The City Program, as well as the neighborhood and district descriptions, have become a
succes in Tilburg. The starting point of the method is that there is a strong involvement
and interest in the neighborhood and that this interest is made visible. The general
guidelines of the method used consist of five steps wich are as follows: 1.problem
recognition - to identify all problems in the neighborhood;
In order to achieve as direct a connection as possible with the City Plan, a checklist
has been made of the issues in that plan. By using this checklist, the improvement workers
make an inventory of problem areas per district or neighborhood. This inventory is sent to
all known resident organizations, users and superintendents/managers in the neighborhood.
City management in practice
In 1992, a work group made a balance of what had actually been improved in the neighborhoods in the first year and a half. The occasion was also used to update problem area inventories. This evaluation was also made into a folder, presented and talked over in a forum discussion. Unresolved, as well as new problem areas were integrated in the city description system. Based upon this system, resources for 1993 were divided and the implementation of measures was planned.
One of the things wich emerged from the evaluation was that an integrated approach to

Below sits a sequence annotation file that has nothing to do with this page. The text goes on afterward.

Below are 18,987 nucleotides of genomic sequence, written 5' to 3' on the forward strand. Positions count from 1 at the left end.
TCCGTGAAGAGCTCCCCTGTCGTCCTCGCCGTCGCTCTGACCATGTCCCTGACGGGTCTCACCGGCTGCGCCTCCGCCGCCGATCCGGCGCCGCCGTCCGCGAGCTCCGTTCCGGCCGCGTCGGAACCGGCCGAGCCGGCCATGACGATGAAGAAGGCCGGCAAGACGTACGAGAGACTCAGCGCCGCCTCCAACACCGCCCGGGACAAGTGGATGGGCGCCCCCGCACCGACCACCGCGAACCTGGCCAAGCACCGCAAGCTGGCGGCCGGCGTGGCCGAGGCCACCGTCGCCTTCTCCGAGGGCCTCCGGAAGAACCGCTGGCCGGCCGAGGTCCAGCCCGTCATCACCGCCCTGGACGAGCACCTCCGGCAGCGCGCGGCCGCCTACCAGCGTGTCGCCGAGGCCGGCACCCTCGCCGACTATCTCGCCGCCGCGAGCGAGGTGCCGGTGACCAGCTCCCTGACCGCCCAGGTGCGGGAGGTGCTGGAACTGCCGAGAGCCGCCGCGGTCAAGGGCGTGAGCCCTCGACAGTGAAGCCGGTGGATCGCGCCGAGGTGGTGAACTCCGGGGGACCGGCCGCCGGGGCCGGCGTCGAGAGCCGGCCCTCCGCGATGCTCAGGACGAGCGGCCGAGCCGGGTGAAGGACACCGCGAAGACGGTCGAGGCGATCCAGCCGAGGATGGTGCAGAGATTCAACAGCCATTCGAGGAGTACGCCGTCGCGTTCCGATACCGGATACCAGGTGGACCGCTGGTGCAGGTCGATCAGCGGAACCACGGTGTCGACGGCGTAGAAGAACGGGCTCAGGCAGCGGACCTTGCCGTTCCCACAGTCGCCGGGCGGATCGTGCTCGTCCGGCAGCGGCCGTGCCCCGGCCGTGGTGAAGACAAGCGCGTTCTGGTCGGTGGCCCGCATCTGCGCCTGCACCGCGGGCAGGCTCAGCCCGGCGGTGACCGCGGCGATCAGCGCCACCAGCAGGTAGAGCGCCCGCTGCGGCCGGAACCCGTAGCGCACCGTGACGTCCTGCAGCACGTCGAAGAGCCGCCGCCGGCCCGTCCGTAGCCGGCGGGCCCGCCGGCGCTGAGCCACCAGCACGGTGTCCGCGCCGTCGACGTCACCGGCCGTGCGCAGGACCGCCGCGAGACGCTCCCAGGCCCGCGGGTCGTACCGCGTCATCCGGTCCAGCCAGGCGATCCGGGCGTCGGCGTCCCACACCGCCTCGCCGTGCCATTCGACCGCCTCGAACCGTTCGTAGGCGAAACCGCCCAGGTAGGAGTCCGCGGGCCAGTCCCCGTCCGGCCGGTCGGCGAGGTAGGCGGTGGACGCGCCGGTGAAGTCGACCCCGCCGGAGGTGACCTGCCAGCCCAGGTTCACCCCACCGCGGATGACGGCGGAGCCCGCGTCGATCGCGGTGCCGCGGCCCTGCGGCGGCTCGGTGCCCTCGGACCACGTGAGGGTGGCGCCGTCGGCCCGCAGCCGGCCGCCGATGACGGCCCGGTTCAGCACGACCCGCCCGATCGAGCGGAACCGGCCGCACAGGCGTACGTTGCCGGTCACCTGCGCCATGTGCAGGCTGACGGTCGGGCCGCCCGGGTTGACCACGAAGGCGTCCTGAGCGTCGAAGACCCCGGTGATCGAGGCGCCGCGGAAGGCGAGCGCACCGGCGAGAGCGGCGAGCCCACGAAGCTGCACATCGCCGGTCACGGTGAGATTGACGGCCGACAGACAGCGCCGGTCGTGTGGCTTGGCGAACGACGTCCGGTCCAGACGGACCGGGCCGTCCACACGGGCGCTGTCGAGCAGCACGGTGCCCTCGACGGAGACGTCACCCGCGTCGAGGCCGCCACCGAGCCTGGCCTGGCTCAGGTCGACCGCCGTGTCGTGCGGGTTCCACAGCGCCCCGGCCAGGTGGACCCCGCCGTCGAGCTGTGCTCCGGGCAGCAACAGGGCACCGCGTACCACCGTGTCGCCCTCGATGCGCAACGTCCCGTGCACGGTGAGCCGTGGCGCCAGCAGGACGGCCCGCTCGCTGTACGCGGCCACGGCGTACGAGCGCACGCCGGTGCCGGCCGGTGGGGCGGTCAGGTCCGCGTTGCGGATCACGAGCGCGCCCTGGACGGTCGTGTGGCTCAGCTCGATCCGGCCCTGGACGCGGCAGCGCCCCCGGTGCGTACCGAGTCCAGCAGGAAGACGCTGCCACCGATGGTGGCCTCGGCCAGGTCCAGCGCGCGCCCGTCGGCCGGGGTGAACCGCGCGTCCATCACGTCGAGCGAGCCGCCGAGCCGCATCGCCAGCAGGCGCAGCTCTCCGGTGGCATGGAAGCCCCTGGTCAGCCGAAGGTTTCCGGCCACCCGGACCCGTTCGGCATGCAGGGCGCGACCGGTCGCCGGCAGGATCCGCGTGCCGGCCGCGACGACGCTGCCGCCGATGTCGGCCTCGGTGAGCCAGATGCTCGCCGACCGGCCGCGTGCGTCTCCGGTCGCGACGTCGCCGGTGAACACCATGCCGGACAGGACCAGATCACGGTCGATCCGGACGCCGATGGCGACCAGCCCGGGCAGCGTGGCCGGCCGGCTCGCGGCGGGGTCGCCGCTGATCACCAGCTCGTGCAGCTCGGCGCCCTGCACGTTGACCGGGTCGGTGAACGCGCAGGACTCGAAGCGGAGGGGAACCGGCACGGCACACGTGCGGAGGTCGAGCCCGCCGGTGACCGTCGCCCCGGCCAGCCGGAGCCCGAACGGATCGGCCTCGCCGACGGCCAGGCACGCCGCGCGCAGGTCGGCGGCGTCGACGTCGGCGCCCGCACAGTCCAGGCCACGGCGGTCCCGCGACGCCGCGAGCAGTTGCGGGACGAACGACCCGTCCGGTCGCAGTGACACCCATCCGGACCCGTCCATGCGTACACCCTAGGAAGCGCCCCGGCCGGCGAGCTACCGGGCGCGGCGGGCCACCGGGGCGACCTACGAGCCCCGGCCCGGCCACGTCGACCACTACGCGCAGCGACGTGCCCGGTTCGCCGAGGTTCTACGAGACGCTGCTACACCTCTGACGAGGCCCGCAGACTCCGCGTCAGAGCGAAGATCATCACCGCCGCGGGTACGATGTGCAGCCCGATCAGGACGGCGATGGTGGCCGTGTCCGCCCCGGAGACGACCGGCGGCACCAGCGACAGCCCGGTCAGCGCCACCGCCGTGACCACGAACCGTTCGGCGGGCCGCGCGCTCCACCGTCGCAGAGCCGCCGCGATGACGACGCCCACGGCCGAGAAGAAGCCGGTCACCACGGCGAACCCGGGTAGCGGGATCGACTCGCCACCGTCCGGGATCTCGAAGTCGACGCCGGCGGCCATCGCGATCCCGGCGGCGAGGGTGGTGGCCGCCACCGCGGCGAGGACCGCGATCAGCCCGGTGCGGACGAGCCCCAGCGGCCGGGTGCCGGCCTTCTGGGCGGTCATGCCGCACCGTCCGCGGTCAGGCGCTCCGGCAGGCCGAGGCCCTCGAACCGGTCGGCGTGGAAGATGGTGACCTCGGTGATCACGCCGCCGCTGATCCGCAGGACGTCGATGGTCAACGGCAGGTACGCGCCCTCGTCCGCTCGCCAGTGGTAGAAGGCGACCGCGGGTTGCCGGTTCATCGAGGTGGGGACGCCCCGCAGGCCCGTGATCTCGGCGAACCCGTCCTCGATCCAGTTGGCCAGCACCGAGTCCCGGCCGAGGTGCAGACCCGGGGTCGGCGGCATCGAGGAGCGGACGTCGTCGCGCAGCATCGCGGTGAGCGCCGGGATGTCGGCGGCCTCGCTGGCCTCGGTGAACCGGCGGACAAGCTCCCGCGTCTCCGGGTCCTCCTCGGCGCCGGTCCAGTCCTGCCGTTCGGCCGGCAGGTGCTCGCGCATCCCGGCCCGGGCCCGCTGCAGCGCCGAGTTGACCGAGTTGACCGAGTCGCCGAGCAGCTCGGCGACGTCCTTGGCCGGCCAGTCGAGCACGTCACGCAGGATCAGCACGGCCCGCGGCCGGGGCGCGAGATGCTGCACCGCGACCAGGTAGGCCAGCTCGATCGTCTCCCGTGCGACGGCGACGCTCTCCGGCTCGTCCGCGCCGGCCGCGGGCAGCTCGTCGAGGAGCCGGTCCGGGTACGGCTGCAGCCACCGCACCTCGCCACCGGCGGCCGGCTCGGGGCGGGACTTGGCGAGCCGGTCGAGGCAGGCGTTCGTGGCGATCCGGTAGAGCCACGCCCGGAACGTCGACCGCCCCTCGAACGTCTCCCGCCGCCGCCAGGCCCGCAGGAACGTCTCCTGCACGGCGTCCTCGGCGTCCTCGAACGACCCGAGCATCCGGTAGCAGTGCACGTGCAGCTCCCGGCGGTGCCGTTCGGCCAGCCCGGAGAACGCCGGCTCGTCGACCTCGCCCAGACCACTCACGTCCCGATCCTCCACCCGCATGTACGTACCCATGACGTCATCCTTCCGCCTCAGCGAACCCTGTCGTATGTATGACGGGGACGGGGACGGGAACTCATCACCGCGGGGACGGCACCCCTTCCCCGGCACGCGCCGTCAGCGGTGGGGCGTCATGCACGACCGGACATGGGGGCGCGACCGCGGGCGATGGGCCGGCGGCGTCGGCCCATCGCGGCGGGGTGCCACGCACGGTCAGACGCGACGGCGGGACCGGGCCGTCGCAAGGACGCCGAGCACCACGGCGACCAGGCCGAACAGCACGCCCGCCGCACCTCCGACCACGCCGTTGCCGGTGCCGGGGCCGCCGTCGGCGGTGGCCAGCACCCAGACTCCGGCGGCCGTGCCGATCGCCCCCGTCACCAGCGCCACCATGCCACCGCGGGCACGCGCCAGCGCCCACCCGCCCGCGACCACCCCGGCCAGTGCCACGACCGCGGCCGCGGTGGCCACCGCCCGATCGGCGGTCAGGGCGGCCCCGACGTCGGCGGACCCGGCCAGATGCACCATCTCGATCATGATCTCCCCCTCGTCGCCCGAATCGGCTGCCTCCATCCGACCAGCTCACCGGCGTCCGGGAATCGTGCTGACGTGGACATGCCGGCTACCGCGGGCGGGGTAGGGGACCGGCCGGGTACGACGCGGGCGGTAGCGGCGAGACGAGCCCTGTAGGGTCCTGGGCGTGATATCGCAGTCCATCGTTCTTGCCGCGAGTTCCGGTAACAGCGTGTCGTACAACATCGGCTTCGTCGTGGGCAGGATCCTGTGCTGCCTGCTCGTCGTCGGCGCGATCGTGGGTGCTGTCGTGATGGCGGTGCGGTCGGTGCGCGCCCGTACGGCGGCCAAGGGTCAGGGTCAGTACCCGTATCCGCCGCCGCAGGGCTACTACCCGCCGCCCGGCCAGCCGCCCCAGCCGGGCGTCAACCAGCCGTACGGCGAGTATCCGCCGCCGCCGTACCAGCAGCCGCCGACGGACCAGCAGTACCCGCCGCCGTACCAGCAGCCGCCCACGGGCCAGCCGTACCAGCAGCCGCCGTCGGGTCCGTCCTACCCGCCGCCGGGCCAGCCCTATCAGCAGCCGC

the city's problems was not always easy. Methods were sought to make social management a
more structural and integrated part of city management.
One step futher: the City Program
Using input from the basic quality plans and the neighborhood descriptions, the City Plan is given concrete form in The City Program which is drawn up annually. In it, the different areas of the city and their management steps are given. The 'rough draft' of the distribution of the city renewal funds is also given in The City Program.
The city sees the reactions to this program as an important source of information on
areas of concern and problems in the city. The Program has financial space built in so
that reactions can be responsed to. The City Program, after being adapted based on the
reactions recieved is fixed as an element of the city budget in the spring. This procedure
has helped to greatly stimulate the different neighborhoods to list their problem areas
and to create a neighborhood description.
The future of city management
It has become clear that city management in Tilburg is based upon four starting points. In the first place, there is the discussion of what needs to be done in neighborhoods, followed by the creation of a systematic distribution of a means to do it. The second essential step is a discussion about the technical quality of all the policy areas using a systematic basic quality concept. Thirdly, the city would like to involve the residents at a "smaller than neighborhood" scale in the decisions making, to prevent technical bureaucratic decisions from being made wich do not help the actual problems faced in the neighborhoods. The final goal is to integrate city policy at the neighborhood/district level.